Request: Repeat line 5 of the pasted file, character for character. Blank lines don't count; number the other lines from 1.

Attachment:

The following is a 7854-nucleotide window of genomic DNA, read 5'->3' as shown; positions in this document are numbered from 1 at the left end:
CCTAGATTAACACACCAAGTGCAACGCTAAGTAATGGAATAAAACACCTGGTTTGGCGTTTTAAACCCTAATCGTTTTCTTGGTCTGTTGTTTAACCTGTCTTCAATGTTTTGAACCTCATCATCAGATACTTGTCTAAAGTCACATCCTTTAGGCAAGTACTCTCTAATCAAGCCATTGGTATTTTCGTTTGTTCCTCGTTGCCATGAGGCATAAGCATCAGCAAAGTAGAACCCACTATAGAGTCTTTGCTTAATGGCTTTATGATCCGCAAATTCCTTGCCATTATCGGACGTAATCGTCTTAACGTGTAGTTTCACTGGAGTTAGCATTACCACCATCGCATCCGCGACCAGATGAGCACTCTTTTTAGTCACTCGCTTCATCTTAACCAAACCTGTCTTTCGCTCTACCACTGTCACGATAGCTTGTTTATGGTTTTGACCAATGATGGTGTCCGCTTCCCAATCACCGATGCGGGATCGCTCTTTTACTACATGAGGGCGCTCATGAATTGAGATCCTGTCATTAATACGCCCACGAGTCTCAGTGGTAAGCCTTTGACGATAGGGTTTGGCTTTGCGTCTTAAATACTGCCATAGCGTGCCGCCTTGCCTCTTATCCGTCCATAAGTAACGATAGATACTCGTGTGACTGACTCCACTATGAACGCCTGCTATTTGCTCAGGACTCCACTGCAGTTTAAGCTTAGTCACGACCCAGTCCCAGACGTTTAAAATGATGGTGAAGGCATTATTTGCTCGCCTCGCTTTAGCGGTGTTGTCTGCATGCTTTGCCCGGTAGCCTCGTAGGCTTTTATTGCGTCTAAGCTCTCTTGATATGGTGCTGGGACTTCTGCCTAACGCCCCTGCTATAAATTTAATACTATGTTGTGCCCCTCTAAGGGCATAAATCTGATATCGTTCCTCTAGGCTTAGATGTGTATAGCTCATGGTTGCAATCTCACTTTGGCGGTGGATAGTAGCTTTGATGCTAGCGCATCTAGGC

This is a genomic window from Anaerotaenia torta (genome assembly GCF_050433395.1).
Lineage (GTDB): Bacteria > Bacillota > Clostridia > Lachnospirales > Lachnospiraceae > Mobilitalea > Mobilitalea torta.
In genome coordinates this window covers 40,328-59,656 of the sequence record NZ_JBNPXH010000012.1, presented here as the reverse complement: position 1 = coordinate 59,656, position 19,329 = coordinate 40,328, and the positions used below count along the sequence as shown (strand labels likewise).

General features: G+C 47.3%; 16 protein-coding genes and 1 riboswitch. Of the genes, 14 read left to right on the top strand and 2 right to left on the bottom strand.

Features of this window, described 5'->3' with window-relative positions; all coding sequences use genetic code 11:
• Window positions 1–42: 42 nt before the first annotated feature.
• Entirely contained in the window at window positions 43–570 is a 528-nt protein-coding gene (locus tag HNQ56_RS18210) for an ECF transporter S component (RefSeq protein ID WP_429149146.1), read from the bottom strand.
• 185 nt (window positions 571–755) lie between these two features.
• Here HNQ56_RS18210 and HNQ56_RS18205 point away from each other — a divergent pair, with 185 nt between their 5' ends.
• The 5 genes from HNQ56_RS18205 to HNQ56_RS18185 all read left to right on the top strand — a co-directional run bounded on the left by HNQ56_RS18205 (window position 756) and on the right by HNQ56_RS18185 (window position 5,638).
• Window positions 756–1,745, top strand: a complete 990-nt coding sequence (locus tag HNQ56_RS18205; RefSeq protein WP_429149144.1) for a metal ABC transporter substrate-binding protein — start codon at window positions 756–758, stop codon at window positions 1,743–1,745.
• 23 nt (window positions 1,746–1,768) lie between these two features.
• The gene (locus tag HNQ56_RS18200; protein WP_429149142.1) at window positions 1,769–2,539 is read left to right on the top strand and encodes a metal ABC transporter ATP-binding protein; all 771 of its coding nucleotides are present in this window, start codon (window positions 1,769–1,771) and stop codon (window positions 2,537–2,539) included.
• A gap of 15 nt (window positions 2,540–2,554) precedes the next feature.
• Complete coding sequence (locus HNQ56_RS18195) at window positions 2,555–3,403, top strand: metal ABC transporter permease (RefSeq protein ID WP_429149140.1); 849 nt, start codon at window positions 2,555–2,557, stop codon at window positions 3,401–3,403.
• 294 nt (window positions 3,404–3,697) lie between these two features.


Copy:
In genome coordinates this window covers 40,328-59,656 of the sequence record NZ_JBNPXH010000012.1, presented here as the reverse complement: position 1 = coordinate 59,656, position 19,329 = coordinate 40,328, and the positions used below count along the sequence as shown (strand labels likewise).